MS Predictability: Am I sick or having an MS attack?

The more I study my body’s response to the world around me the more predictable I find my Multiple Sclerosis.

This month has been challenging. In preparation for a 10k solo and a 34k relay swim this summer I upped my training adding 6k swims on Saturday and 4 morning 3k swims bringing my total swim volume to 35-40k per week. This is topped up with 3 outrigger paddling sessions to help build my core strength and 2 spin sessions just for the heck of it.

I was careful to add the swims gradually as I did not want to exhaust or injure myself. I was also not sure how my body would respond to the strain. MS is one thing but being over 40 is a whole other story 🙂

Three weeks in and everything was going as scheduled. The 6k swims on Saturday were becoming easier and I had started the morning swims. I was a bit tired but not exhausted and there were no signs of MS creeping up.

Part way between week 3 and 4 I moved into a new position at work and with that came a new office location. Stressful? A wee bit – but nothing worth worrying about as I had prepared myself for the change.

Week 4, day 2: I swam in the morning (I love starting the day that way!), went to work and then headed down to the dock for a paddle. It was wet, windy, and cold but we are diehards so paddled anyway. Once done I headed to the pool for a double swim. About half way into my swim my legs and arms started to feel numb. I convinced myself it was because I had been out in the cold and finished the workout.

The next morning my arms and legs were still numb. I decided to not swim. I needed to recover. I was depressed and frightened. I was worried my MS was going to stop me from training at the level I need to for marathon swimming.

I went to work and then it hit me: I had a horrible nasty cold with one heck of an overactive nose.

YES! Relief. It was not my training that was aggravating my MS but rather my cold. And it all made sense: new job, new building, lots of new germs and paddling in the wind and rain – a lethal combination.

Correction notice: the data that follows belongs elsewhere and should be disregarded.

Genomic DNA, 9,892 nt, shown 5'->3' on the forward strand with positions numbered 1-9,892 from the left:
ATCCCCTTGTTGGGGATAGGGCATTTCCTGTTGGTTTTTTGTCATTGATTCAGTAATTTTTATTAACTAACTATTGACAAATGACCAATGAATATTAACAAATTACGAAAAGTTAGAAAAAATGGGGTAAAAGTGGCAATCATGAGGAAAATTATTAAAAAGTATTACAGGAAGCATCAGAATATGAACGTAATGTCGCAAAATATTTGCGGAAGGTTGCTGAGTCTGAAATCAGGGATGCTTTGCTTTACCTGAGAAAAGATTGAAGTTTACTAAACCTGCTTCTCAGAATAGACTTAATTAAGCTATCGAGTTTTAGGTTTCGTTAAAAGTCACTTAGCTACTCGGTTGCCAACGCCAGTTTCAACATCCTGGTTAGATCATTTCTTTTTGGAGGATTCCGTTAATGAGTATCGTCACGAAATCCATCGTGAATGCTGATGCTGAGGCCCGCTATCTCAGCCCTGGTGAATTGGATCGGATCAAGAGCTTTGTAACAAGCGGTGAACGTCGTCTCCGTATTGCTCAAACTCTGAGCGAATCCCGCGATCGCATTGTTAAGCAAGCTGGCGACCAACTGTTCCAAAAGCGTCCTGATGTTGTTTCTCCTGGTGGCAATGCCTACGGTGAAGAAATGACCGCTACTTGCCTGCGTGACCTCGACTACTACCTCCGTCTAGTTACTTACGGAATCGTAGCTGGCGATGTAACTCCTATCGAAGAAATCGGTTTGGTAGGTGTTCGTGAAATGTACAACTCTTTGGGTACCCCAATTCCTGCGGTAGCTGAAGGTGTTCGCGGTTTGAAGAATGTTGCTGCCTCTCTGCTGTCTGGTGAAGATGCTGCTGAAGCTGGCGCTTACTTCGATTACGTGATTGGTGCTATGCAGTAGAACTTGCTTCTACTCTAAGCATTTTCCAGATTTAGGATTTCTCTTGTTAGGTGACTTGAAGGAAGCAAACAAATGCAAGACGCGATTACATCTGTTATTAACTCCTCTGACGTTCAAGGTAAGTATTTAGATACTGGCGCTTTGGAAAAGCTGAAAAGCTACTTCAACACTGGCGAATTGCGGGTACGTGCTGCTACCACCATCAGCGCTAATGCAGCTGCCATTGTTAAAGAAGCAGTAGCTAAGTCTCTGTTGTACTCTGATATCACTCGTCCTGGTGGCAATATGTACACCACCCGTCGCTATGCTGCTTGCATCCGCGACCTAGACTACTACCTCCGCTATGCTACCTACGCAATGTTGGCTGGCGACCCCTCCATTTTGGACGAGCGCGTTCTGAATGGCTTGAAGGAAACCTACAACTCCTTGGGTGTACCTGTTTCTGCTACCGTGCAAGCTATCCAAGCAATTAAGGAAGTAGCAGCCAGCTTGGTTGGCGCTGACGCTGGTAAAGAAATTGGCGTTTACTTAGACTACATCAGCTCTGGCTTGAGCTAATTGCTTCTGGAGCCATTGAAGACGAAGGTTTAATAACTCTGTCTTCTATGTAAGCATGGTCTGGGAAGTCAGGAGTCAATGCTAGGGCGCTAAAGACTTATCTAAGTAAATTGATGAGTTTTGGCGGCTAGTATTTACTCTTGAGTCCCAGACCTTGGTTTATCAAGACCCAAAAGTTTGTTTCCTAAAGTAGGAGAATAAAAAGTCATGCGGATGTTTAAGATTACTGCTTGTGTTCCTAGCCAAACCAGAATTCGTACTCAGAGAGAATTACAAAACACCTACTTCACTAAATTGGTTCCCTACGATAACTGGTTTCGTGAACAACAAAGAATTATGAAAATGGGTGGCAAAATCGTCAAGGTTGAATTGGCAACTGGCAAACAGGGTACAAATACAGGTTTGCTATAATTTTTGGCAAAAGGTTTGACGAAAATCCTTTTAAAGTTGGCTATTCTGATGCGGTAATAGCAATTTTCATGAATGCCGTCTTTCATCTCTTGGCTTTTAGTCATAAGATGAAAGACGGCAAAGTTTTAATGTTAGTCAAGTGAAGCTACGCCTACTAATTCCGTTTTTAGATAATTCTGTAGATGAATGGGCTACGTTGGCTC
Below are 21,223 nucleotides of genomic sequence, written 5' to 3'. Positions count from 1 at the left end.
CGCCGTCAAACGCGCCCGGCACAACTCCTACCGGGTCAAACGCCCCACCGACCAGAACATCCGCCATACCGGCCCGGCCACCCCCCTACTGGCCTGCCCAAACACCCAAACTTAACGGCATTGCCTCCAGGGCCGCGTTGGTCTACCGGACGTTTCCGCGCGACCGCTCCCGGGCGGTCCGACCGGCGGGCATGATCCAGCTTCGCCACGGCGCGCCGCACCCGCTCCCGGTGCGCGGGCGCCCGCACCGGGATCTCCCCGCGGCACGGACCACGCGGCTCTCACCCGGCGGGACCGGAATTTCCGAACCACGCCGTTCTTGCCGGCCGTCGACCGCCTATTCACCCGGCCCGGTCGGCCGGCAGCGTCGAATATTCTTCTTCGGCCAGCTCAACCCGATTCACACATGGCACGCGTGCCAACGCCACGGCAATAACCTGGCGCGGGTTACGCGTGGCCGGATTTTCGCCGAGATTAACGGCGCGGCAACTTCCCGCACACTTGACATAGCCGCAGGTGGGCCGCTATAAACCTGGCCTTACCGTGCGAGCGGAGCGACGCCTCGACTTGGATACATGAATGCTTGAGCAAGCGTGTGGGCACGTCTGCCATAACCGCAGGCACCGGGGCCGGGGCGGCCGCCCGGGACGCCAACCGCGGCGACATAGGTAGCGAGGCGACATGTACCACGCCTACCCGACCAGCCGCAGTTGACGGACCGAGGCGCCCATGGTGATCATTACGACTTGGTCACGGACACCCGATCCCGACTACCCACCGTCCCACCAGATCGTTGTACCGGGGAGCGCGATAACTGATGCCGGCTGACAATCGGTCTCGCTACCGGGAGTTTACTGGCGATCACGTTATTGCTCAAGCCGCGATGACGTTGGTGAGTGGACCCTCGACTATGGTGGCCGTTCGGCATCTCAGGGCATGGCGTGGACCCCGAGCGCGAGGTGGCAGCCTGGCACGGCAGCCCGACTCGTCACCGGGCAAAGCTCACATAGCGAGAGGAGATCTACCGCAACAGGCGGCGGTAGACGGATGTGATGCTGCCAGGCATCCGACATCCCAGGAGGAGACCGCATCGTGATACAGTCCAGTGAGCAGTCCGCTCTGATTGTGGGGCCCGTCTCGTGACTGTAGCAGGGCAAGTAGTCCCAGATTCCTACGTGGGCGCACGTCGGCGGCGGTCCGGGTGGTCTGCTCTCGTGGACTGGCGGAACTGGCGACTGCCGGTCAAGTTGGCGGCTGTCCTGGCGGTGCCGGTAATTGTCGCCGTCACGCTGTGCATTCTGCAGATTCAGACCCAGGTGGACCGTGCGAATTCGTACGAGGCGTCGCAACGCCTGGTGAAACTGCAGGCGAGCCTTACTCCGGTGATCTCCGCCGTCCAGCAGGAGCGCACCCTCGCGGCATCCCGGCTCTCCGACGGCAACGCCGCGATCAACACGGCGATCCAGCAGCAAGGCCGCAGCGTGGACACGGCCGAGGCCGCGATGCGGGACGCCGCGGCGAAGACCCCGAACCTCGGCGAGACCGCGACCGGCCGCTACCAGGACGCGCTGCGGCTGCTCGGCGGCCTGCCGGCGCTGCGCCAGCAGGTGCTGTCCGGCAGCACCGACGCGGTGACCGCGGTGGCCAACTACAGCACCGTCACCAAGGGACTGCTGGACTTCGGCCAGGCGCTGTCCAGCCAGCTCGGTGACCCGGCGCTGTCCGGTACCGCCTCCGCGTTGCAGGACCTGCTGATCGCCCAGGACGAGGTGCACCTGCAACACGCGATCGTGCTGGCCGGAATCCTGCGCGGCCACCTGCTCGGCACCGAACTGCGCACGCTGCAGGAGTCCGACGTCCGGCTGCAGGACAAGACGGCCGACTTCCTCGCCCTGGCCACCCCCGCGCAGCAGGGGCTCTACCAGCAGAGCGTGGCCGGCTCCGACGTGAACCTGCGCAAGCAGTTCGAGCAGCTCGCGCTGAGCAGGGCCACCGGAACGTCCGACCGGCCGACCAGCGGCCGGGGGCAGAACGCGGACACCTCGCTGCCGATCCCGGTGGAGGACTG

Lesson learned: uncomfortably numb does not mean I am having an MS attack. It usually means my body is busy fighting other stuff and doesn’t have the energy to deal with my MS. MS tingles now have new meaning and have become a way of predicting the onset of a cold, flu or other ailment.


6 Comments on “MS Predictability: Am I sick or having an MS attack?”

  1. Carol says:

    Good job in identifying the real culprit. I am learning, as with many things in my life, to ask, “What else could this mean?” I am beginning to understand that as you stated, being over 40 is a whole other story, and being over 50 is a WHOLE new chapter. 🙂 Especially training as hard as we do.

    You work hard, you achieve a great deal, you’re amazing,and thank you for sharing your thoughts and your journey. This means a great deal to me.

    Fondest regards,

  2. Michelle says:

    Good morning Susan – Thanks for sharing your experience with us. MS does give us warning signs we just need to be willing to listen! I have been having issues dealing with a unusually warm Florida winter and swimming in a heated pool. I have had to adjust my training level on a daily basis depending on how my body was feeling. At first I wasn’t listening too well and I ended up in bed two afternoons in a row due to pushing myself too hard in too warm conditions.
    I am also very conscious of MS telling me when I have eaten something that my body does not like. Having had great success with the MS Recovery Diet, I find I am in tune with any food reactions. I used to think temporary numbness, fatigue, burning pain was due to ‘over doing it’ – But now realize my MS is telling me that I had eaten something my body did not like. I just need to pay attention!!
    Thank you for continuing to be such an incredible inspiration!
    Good luck with your continued training!!

  3. Sue says:

    Susan you continue to inspire me!!!!! I love the information you share as you discover more and
    more how to read your body as a whole and not just the MS.
    Having MS for 24 years now and being over the big “55” has taught me over the years how to read my body… to stop and think about what is going on in my life… and what do I need to do
    to revise my schedule, diet or stressful situations so I can continue to enjoy my paddling.
    It takes practice to really learn how to read “yourself” and realize that If I “listen” to what my body is telling me to do I am capable of achieving goals I once thought were impossible.

    Thanks again for sharing Susan, you truly inspire me and I’m so blessed to have a friend like you !!

  4. francine lemaire says:


  5. grepomania says:

    Susan, being over 40 myself I can relate to this wholeheartedly! Getting to know our bodies again is a challange 🙂

  6. sarafr198 says:

    Hello everyone,
    I have a possible diagnosis of MS (I had my first symptoms almost 3 months ago)…This past week, I’ve had a cold (or maybe allergies…I can’t tell yet and still need to get an allergy test). My cold was pretty bad on Friday and I woke up with what I thought may be a new symptom (weak right leg and arm)…They were fine in a few hours but would feel uncomfortable again if I was sedentary too long. This past Saturday and Sunday I woke up with the same kind of feeling only it didn’t really get better after walking on it. I’m still getting over my cold but I think it’s in its last few days now. How long does it usually take you guys to get back to normal after having the flu/ cold? Thanks for all of your help!

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